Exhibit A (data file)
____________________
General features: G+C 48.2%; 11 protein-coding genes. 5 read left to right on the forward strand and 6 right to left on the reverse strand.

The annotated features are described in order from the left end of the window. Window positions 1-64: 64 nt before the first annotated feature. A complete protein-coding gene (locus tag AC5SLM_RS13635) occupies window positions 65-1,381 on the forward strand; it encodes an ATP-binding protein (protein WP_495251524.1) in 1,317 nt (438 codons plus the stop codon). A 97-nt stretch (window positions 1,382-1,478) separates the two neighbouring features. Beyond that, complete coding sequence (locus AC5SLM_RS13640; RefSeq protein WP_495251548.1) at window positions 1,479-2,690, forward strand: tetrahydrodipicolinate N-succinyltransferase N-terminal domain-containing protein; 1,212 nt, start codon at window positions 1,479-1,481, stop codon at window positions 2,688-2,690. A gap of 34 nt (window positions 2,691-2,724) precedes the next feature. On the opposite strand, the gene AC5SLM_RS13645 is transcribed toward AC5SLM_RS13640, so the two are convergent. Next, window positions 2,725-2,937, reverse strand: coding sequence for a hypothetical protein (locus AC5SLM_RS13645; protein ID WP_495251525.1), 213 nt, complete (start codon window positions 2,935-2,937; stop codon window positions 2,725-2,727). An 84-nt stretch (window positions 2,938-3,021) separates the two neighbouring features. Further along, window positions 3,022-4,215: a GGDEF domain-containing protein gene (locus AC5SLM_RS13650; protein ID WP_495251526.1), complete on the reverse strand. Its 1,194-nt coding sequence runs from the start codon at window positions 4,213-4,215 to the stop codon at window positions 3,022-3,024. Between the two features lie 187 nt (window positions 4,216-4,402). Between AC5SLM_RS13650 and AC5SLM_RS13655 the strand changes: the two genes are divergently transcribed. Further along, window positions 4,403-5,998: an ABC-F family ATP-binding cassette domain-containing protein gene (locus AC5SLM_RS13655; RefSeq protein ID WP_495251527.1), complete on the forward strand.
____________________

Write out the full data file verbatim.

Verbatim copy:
General features: G+C 48.2%; 11 protein-coding genes. 5 read left to right on the forward strand and 6 right to left on the reverse strand.

The annotated features are described in order from the left end of the window. Window positions 1-64: 64 nt before the first annotated feature. A complete protein-coding gene (locus tag AC5SLM_RS13635) occupies window positions 65-1,381 on the forward strand; it encodes an ATP-binding protein (protein WP_495251524.1) in 1,317 nt (438 codons plus the stop codon). A 97-nt stretch (window positions 1,382-1,478) separates the two neighbouring features. Beyond that, complete coding sequence (locus AC5SLM_RS13640; RefSeq protein WP_495251548.1) at window positions 1,479-2,690, forward strand: tetrahydrodipicolinate N-succinyltransferase N-terminal domain-containing protein; 1,212 nt, start codon at window positions 1,479-1,481, stop codon at window positions 2,688-2,690. A gap of 34 nt (window positions 2,691-2,724) precedes the next feature. On the opposite strand, the gene AC5SLM_RS13645 is transcribed toward AC5SLM_RS13640, so the two are convergent. Next, window positions 2,725-2,937, reverse strand: coding sequence for a hypothetical protein (locus AC5SLM_RS13645; protein ID WP_495251525.1), 213 nt, complete (start codon window positions 2,935-2,937; stop codon window positions 2,725-2,727). An 84-nt stretch (window positions 2,938-3,021) separates the two neighbouring features. Further along, window positions 3,022-4,215: a GGDEF domain-containing protein gene (locus AC5SLM_RS13650; protein ID WP_495251526.1), complete on the reverse strand. Its 1,194-nt coding sequence runs from the start codon at window positions 4,213-4,215 to the stop codon at window positions 3,022-3,024. Between the two features lie 187 nt (window positions 4,216-4,402). Between AC5SLM_RS13650 and AC5SLM_RS13655 the strand changes: the two genes are divergently transcribed. Further along, window positions 4,403-5,998: an ABC-F family ATP-binding cassette domain-containing protein gene (locus AC5SLM_RS13655; RefSeq protein ID WP_495251527.1), complete on the forward strand.